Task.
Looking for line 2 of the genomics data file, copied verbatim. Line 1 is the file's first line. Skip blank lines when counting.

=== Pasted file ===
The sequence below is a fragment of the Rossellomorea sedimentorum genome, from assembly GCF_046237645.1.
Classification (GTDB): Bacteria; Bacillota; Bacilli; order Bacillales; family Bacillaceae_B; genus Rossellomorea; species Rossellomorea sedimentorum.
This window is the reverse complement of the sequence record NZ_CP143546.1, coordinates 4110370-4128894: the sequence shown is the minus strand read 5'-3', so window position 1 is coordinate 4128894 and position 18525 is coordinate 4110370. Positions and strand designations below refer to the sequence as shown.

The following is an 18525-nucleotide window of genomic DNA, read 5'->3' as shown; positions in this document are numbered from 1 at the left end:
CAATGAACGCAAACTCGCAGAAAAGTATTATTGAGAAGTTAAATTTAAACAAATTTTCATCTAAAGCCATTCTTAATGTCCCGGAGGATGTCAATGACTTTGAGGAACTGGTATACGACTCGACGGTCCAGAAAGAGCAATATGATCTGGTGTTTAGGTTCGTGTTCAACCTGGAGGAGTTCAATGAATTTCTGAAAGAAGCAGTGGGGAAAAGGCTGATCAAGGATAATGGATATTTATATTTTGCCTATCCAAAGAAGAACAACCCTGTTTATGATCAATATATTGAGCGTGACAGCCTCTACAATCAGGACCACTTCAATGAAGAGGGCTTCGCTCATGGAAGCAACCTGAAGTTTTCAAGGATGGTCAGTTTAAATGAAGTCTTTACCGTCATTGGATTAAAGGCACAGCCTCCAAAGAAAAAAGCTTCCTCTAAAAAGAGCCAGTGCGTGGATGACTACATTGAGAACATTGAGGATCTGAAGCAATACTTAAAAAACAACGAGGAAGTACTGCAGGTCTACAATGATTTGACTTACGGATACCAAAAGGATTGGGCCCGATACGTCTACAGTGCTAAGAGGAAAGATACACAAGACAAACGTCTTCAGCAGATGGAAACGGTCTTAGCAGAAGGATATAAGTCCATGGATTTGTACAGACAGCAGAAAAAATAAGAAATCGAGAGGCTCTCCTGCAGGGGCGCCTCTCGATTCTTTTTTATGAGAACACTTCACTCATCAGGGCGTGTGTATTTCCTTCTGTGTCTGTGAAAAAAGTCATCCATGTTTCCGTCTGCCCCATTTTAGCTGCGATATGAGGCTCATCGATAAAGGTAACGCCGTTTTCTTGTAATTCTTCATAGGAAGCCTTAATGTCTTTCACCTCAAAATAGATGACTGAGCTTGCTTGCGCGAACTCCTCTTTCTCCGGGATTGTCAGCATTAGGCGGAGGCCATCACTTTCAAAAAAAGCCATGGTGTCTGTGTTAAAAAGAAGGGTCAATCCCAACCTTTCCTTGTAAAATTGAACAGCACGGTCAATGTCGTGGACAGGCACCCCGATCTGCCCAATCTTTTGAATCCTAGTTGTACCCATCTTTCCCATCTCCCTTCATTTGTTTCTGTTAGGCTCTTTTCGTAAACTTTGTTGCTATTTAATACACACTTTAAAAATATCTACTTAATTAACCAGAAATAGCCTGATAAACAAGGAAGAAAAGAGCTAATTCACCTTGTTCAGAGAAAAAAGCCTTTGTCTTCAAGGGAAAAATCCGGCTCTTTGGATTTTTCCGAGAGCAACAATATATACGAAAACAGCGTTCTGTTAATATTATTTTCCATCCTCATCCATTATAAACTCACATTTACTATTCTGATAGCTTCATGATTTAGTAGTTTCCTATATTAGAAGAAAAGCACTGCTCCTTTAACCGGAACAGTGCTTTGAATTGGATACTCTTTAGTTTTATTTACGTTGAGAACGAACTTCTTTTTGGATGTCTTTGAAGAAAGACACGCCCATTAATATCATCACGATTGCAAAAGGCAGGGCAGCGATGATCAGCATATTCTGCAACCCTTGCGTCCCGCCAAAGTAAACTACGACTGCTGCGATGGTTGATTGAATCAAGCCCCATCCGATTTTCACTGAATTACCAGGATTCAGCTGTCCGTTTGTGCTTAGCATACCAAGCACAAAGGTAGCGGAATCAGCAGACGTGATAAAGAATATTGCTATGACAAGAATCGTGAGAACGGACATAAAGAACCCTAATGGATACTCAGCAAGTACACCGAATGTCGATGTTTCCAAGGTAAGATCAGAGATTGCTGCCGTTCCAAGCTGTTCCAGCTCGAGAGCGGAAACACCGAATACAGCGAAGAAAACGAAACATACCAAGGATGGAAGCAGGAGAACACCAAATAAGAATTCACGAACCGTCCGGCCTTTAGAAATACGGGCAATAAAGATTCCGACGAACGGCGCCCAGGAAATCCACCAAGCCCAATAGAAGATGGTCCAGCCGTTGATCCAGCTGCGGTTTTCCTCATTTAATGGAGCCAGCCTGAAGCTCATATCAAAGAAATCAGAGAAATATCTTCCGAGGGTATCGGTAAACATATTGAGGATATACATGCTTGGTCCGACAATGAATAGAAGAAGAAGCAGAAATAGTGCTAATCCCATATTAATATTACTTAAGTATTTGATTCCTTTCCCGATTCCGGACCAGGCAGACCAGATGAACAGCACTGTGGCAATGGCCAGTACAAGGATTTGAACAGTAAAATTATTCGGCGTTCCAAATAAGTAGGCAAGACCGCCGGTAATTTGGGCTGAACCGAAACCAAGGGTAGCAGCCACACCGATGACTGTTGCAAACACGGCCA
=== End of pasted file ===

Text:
Classification (GTDB): Bacteria; Bacillota; Bacilli; order Bacillales; family Bacillaceae_B; genus Rossellomorea; species Rossellomorea sedimentorum.